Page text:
Filmed by Chen Hangfeng / Edited by Branko Miliskovic

photo by Hangfeng Chen 1.jpgphoto by Hangfeng Chen 2.jpg

live performance at ADC studio Théâtre du Grütli, Geneva 22 June 2016
duration 2 hours
Photo by Chen Hangfeng
Supported by: Foundation MALI PRINC, Embassy of Foreign Artists and Adc Geneve

Performance ≠ Hobby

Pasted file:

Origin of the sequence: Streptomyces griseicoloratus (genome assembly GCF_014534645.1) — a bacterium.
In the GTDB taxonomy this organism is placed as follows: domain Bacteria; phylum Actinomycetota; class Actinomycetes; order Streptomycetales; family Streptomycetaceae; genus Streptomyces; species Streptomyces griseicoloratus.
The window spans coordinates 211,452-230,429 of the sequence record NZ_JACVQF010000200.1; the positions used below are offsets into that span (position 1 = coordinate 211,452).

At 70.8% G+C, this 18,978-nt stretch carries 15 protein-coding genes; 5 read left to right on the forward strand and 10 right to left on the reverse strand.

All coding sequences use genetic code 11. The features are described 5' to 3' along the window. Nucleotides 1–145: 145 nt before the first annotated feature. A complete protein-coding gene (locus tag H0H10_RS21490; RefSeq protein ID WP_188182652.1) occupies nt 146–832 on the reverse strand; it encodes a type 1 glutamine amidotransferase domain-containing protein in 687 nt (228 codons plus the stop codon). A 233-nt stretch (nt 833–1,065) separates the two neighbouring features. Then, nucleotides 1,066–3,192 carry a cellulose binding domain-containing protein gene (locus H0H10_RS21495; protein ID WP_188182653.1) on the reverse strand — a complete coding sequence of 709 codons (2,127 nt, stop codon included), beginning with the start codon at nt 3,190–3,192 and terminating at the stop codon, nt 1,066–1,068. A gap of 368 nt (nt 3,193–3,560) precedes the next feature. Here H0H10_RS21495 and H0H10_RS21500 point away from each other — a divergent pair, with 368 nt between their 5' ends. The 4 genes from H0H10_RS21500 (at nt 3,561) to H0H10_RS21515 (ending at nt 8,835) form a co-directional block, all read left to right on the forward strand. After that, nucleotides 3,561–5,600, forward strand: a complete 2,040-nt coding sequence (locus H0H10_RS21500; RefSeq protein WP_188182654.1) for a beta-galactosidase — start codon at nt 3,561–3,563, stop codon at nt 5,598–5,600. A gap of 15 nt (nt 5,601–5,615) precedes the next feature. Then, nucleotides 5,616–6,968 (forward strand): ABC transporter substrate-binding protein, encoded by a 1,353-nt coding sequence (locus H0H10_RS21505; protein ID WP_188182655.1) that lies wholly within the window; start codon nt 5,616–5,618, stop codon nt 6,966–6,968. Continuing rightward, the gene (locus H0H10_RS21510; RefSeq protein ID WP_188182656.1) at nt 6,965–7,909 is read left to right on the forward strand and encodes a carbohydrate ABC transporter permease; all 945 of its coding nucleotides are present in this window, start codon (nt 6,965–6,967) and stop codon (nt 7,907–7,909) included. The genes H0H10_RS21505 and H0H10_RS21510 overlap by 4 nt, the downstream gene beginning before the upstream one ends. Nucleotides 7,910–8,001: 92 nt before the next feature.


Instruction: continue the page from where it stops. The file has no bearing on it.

I can’t think of any job nowadays less payed than working as a performance artist. Even 60 years after FLUXUS and BodyArt have paved the way to this artistic expression, it´s still such a non respectable profession mostly considered as a hobby, except for a very small number of those in their late 60`s. There are no rights, no established standards of quality, no representing venues, no agents and production managers and no regular programs of performance pieces. Some of them are impossible to perform every night, such as theatre or choreographic pieces, due to dangerous, exhausting and health threatening actions as well as due to it´s specific constellations and that automatically means no regular incomes=therefore=no way to earn enough for living, unless teaching at the art academy if politically suitable. Teaching who? A bunch of future jobless artists? If an artist is very lucky, some ”live art” festival is going to invite him/her to perform, no more than once in 5 years (if the festival is lucky to survive) and even that opportunity would be full of compromises with full time employed, bloodless curators and structure of the venue. In 90% of all cases, an artist is performing for CV, in some cases an artist is even obliged to pay to be able to perform for CV. For instance in Germany and Belgium almost all festivals and all free venues are reserved almost exclusively for contemporary choreography and pamphlet theatre. The rest is an entertainment popularly called ”interactive art”. Some pretty radical measures should be taken before this profession is completely marginalised or taken for a grant.